Commissioner rejects claim gardaí ‘stood by’ as Russian embassy gates rammed

Drew Harris made comments at a Women in Policing conference in Dublin

The scene at the Russian embassy in Dublin on Monday. Photograph Nick Bradshaw/The Irish Times

Garda Commissioner Drew Harris has rejected accusations by the Russian Embassy that gardaí stood idly by as a truck was driven through in the embassy gates on Monday.

At 1.30pm, a large ecclesiastical supply truck was reversed through the gates over the embassy, forcing them open. The driver of the truck was arrested at the scene.

In a strongly worded statement later that day, the Russian embassy accused the Government of violating international law requiring host states to protects foreign embassies and diplomats.

It also criticised gardaí, stating: “The incident took place in the presence of Garda officers, who stood idle.”


“I don’t particularly accept that commentary,” the Garda Commissioner told The Irish Times on Tuesday as he opened the International Women in Policing Conference (IWP) which is taking place this week in Dublin Castle.

He said the suspect who drove the truck "was immediately arrested." When other recent incidents occurred outside the Embassy "individuals are now in the criminal justice system. We have made detections in all those instances," Mr Harris said.

“To say we were standing idly by is not correct.”

The embassy has been the scene of daily protests since Russian launched its invasion of Ukraine two weeks ago. There have been multiple reports of criminal damage, including by a priest who allegedly threw paint on the embassy gates.

Fr Fergal McDonagh said he will not pay any fine. “My defence is provocation. I was provoked into doing it. I’m not the person who should be in court,” he told The Irish Times.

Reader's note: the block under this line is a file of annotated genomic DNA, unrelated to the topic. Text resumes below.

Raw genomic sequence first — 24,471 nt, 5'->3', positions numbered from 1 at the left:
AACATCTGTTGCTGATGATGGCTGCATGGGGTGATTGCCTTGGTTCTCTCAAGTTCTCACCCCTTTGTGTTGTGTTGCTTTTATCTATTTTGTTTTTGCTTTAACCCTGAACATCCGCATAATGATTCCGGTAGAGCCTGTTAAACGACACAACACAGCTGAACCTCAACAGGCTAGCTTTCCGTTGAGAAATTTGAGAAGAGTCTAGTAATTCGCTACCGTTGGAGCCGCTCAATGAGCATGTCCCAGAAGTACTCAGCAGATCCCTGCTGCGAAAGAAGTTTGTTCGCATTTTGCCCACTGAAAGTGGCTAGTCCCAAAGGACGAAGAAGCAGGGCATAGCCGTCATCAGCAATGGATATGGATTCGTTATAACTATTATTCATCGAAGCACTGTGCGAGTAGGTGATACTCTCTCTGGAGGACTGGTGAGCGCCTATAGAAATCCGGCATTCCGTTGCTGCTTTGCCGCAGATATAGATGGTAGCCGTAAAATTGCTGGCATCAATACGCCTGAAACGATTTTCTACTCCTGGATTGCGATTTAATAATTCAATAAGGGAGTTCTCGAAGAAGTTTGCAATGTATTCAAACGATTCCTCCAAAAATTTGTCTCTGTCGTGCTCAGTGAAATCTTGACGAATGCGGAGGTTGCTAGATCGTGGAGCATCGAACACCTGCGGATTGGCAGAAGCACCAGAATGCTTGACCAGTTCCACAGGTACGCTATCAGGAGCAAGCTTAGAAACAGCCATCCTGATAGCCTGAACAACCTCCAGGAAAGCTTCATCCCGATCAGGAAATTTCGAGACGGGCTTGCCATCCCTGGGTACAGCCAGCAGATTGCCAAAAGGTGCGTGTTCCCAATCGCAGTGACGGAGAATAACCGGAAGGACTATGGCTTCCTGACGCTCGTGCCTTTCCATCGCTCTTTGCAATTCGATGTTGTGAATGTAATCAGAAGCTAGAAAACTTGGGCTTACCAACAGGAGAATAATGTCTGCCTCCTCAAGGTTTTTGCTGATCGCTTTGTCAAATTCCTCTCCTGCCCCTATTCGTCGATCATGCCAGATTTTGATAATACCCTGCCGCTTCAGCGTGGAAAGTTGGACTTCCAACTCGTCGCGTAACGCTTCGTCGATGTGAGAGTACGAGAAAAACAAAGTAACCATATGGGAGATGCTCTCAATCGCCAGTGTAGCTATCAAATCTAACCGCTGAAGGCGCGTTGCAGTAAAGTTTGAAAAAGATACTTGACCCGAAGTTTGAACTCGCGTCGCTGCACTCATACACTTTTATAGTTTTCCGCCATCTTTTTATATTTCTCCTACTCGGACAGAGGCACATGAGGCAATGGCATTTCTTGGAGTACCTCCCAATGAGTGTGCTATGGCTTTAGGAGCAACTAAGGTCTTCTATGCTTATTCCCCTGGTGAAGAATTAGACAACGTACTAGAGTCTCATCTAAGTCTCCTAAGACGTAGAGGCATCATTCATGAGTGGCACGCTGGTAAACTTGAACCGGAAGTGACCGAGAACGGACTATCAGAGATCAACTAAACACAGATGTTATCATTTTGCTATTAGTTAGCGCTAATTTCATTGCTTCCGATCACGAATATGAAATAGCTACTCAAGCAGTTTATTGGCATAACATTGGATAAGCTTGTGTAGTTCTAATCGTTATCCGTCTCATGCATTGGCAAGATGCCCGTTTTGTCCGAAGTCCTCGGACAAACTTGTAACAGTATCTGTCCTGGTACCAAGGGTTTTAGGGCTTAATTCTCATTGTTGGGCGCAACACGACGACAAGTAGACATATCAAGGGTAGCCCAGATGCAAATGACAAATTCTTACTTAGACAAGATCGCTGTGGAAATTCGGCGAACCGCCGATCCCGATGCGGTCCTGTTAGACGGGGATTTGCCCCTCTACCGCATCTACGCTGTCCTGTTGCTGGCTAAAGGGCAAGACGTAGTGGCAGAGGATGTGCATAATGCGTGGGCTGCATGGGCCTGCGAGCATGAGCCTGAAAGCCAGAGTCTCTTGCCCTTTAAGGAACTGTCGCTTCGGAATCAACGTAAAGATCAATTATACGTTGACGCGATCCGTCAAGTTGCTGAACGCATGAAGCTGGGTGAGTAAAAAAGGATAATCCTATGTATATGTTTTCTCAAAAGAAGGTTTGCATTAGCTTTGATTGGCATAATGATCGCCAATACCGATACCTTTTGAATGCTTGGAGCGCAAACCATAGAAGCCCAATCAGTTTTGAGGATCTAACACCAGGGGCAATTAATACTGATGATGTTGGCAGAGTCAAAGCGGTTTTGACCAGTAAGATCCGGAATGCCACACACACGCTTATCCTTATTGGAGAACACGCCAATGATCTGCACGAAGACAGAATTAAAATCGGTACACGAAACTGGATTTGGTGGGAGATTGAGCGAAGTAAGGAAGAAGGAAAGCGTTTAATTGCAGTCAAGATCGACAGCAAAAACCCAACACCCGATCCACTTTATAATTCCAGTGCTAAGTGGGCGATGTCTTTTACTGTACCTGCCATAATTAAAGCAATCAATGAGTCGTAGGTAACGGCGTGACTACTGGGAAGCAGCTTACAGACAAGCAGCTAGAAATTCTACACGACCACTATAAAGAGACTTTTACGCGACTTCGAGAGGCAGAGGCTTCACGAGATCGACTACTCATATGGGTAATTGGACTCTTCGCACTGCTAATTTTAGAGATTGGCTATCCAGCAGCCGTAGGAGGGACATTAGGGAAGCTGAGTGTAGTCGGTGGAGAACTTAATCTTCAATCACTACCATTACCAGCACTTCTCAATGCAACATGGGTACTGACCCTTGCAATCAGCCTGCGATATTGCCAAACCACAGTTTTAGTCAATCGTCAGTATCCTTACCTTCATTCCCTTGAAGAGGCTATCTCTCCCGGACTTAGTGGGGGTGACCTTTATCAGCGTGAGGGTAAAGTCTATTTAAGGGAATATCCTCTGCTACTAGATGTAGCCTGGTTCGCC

Mr Harris said security arrangements at Russian embassy will be regularly assessed and will remain “proportionate and necessary”.

He also warned protesters they must stay within the law when demonstrating.

“Obviously, there is a lot of tension and people are protesting as they are entitled to do. But this is a time of high emotion and frustration among those protesters.

“What we say to them is that you are entitled to protest but you must follow directions of gardaí on duty and obviously you must not commit offences.”

The IWP conference will host police delegates from about 20 countries over three days.

Mr Harris said the conference shows how seriously the Garda takes gender representation. Women make up 28 per cent of the Garda, which he said is “very credibly from a European perspective and that the force is “one of the highest preforming organisations in that way.”

Recent figures show 40 per cent of those applying to the Garda during the most recent recruitment competition were women, he said.

“Only yesterday I promoted approximately 30 women to the rank of sergeant. So women are progressing in the organisation as well.

The representation of women helps build the strength of the Garda team “through diversity and through bringing a range of skills and thinking to difficult and complex problems.”

Conor Gallagher

Conor Gallagher

Conor Gallagher is Crime and Security Correspondent of The Irish Times